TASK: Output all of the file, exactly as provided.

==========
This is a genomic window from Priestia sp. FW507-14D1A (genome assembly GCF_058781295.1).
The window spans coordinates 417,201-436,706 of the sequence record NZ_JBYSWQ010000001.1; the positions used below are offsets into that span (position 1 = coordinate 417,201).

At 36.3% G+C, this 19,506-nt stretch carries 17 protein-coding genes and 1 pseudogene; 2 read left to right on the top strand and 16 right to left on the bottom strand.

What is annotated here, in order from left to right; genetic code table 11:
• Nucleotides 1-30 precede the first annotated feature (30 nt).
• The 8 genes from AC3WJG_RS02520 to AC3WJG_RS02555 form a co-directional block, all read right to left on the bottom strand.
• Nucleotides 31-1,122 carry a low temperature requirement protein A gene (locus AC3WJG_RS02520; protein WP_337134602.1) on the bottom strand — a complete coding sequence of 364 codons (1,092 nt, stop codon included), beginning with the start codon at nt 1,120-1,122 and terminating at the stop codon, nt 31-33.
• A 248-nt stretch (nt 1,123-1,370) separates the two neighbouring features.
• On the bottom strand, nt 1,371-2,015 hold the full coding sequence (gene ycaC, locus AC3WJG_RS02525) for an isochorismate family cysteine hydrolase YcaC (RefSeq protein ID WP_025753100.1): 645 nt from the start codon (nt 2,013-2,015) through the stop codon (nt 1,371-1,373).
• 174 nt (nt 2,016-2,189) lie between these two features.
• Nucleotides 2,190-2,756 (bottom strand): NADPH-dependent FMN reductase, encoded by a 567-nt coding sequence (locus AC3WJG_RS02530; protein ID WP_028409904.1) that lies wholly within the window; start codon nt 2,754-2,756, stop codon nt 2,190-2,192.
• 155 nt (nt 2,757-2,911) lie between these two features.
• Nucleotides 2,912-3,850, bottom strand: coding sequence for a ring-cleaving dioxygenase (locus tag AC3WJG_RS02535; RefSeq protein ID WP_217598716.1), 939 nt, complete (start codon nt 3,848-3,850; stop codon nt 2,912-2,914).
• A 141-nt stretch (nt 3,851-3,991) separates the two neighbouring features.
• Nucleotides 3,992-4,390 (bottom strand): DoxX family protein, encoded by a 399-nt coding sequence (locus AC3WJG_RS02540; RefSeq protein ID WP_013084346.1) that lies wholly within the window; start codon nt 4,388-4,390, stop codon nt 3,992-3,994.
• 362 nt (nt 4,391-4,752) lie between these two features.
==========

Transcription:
This is a genomic window from Priestia sp. FW507-14D1A (genome assembly GCF_058781295.1).
The window spans coordinates 417,201-436,706 of the sequence record NZ_JBYSWQ010000001.1; the positions used below are offsets into that span (position 1 = coordinate 417,201).

At 36.3% G+C, this 19,506-nt stretch carries 17 protein-coding genes and 1 pseudogene; 2 read left to right on the top strand and 16 right to left on the bottom strand.

What is annotated here, in order from left to right; genetic code table 11:
• Nucleotides 1-30 precede the first annotated feature (30 nt).
• The 8 genes from AC3WJG_RS02520 to AC3WJG_RS02555 form a co-directional block, all read right to left on the bottom strand.
• Nucleotides 31-1,122 carry a low temperature requirement protein A gene (locus AC3WJG_RS02520; protein WP_337134602.1) on the bottom strand — a complete coding sequence of 364 codons (1,092 nt, stop codon included), beginning with the start codon at nt 1,120-1,122 and terminating at the stop codon, nt 31-33.
• A 248-nt stretch (nt 1,123-1,370) separates the two neighbouring features.
• On the bottom strand, nt 1,371-2,015 hold the full coding sequence (gene ycaC, locus AC3WJG_RS02525) for an isochorismate family cysteine hydrolase YcaC (RefSeq protein ID WP_025753100.1): 645 nt from the start codon (nt 2,013-2,015) through the stop codon (nt 1,371-1,373).
• 174 nt (nt 2,016-2,189) lie between these two features.
• Nucleotides 2,190-2,756 (bottom strand): NADPH-dependent FMN reductase, encoded by a 567-nt coding sequence (locus AC3WJG_RS02530; protein ID WP_028409904.1) that lies wholly within the window; start codon nt 2,754-2,756, stop codon nt 2,190-2,192.
• 155 nt (nt 2,757-2,911) lie between these two features.
• Nucleotides 2,912-3,850, bottom strand: coding sequence for a ring-cleaving dioxygenase (locus tag AC3WJG_RS02535; RefSeq protein ID WP_217598716.1), 939 nt, complete (start codon nt 3,848-3,850; stop codon nt 2,912-2,914).
• A 141-nt stretch (nt 3,851-3,991) separates the two neighbouring features.
• Nucleotides 3,992-4,390 (bottom strand): DoxX family protein, encoded by a 399-nt coding sequence (locus AC3WJG_RS02540; RefSeq protein ID WP_013084346.1) that lies wholly within the window; start codon nt 4,388-4,390, stop codon nt 3,992-3,994.
• 362 nt (nt 4,391-4,752) lie between these two features.